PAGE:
The Lightning Thief (Percy Jackson & The Olympians #1)

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The Lightning Thief (Percy Jackson & The Olympians #1) by Rick Riordan

“Percy Jackson is about to be kicked out of boarding school…again. And that’s the least of his troubles. Lately, mythological monsters and the gods of Mount Olympus seem to be walking straight out of the pages of Percy’s Greek mythology textbook and into his life. And worse, he’s angered a few of them. Zeus’s master lightning bolt has been stolen, and Percy is the prime suspect.

Now Percy and his friends have just ten days to find and return Zeus’s stolen property and bring peace to a warring Mount Olympus. But to succeed on his quest, Percy will have to do more than catch the true thief: he must come to terms with the father who abandoned him; solve the riddle of the Oracle, which warns him of betrayal by a friend; and unravel a treachery more powerful than the gods themselves.”

I bought this book on a whim because I’ve always been interested in mythology and the cover intrigued me. Then I read it in a day. I didn’t want to put it down until I was done. I loaned it to my 13 year old godson and he loved it as well. As did his mom who read it next. I’ve read it 4 times since I first bought it and I enjoy it just as much every time. A great series for people of all ages.

I’ve been interested in mythology since I was a kid and this book more than lived up to my expectations. The characters are well written (I actually like them, even some of the ones you aren’t supposed to like) and the use of the myths in the story makes it both more interesting to the reader and educational (isn’t it nifty when authors can stick some education into a story and the kids don’t really even know they’re learning?). Reading this book made me think of my sixth grade English teacher, Miss Hamilton, who taught us mythology. I had been interested in it before then but her passion for it created an even greater love for it for me. I imagine that she has read The Lightning Thief and probably loved it as well.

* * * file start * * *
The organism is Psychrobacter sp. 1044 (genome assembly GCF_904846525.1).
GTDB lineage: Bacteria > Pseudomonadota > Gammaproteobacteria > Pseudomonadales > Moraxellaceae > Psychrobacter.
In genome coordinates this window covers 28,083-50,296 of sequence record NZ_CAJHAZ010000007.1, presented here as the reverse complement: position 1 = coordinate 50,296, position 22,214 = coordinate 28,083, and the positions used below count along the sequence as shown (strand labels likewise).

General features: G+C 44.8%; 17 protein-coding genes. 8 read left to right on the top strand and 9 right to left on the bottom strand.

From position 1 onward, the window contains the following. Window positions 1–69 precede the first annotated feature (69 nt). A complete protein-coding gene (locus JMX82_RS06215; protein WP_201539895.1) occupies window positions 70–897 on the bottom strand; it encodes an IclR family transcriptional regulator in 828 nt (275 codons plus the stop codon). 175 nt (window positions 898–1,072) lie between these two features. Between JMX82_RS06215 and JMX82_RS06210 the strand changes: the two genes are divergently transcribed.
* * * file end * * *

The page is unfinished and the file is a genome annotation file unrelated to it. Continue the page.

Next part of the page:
392 pages
Published April 1st 2006 by Hyperion/Miramax Kid (first published June 28th 2005)
ISBN13: 9781615534302
British Fantasy Award (2005), American Library Assocation (ALA) Notable Book (2005), A School Library Journal Best Book of the Year (2005), SLJ Starred Review, Rebecca Caudill Young Reader’s Book Award (2009), Askews Torchlight Award (UK) Winner, South Carolina Book Award for Junior Book Award (2008), Grand Canyon Reader Award for Tween Book (2008), Massachusetts Children’s Book Award (2008), Sunshine State Young Readers Award Winners (2007), Pacific Northwest Library Association Young Reader’s Choice Award for Intermediate (2008), Sunshine State Young Readers Grade 6-8 (2007), Iowa Teen Award (2009)

5 stars


Fahrenheit 451

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Fahrenheit 451 by Ray Bradbury

“Fahrenheit 451, Ray Bradbury’s best-known novel, takes place in a bleak, hedonistic future where ideas are illegal and thinking is discouraged as people pursue lives of mindless happiness. In this world, firemen don’t put out fires—they start them—specifically, to any home containing that most forbidden of possessions: the printed book.”

First of all, Bradbury was a genius. I don’t think I’ve ever read anything he wrote that I didn’t absolutely love. He makes you think.

I read this book for the first time in middle school I think; I was around 13. I hadn’t read it in more than ten years when I decided to pick up again in January.

It’s a very fast read at only 190 pages, but such a great story; one every book lover should read.

It’s scary for me to imagine that there are people in the world who continually try to tell other people what they should and should not read. Take a look at any banned book list over the past few years and you will probably be surprised by the books that you see listed. Ironically enough, “Fahrenheit 451” is repeatedly banned and/or challenged. Really? Banning a book about banned books? *sigh*

190 pages
Published 2003 by Simon & Schuster (first published 1953)
With new forward by Author
ISBN13: 9781607511663
Hugo Award for Best Novel (1954), Prometheus Hall of Fame Award (1984)

5 stars